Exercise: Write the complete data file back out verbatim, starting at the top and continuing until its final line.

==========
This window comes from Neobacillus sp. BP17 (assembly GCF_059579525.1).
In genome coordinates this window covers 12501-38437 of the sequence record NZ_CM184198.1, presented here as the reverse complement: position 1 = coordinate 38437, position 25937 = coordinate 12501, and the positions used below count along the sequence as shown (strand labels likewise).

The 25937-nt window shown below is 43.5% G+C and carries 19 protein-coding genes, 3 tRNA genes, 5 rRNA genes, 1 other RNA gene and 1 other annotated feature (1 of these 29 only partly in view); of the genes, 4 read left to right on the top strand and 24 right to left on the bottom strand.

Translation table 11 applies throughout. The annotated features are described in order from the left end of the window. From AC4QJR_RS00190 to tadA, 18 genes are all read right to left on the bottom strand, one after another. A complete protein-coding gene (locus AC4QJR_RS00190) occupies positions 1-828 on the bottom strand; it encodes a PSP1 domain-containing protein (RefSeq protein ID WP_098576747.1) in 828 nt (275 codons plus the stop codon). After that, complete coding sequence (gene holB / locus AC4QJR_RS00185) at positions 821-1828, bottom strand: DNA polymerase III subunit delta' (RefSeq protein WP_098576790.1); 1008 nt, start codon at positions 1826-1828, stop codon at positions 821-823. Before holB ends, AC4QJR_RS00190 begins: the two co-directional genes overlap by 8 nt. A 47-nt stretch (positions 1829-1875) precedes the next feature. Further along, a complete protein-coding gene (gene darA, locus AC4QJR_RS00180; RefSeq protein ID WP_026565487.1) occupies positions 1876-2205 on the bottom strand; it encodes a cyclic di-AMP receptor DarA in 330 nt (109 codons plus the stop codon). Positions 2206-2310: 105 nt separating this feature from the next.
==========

This window comes from Neobacillus sp. BP17 (assembly GCF_059579525.1).
In genome coordinates this window covers 12501-38437 of the sequence record NZ_CM184198.1, presented here as the reverse complement: position 1 = coordinate 38437, position 25937 = coordinate 12501, and the positions used below count along the sequence as shown (strand labels likewise).

The 25937-nt window shown below is 43.5% G+C and carries 19 protein-coding genes, 3 tRNA genes, 5 rRNA genes, 1 other RNA gene and 1 other annotated feature (1 of these 29 only partly in view); of the genes, 4 read left to right on the top strand and 24 right to left on the bottom strand.

Translation table 11 applies throughout. The annotated features are described in order from the left end of the window. From AC4QJR_RS00190 to tadA, 18 genes are all read right to left on the bottom strand, one after another. A complete protein-coding gene (locus AC4QJR_RS00190) occupies positions 1-828 on the bottom strand; it encodes a PSP1 domain-containing protein (RefSeq protein ID WP_098576747.1) in 828 nt (275 codons plus the stop codon). After that, complete coding sequence (gene holB / locus AC4QJR_RS00185) at positions 821-1828, bottom strand: DNA polymerase III subunit delta' (RefSeq protein WP_098576790.1); 1008 nt, start codon at positions 1826-1828, stop codon at positions 821-823. Before holB ends, AC4QJR_RS00190 begins: the two co-directional genes overlap by 8 nt. A 47-nt stretch (positions 1829-1875) precedes the next feature. Further along, a complete protein-coding gene (gene darA, locus AC4QJR_RS00180; RefSeq protein ID WP_026565487.1) occupies positions 1876-2205 on the bottom strand; it encodes a cyclic di-AMP receptor DarA in 330 nt (109 codons plus the stop codon). Positions 2206-2310: 105 nt separating this feature from the next.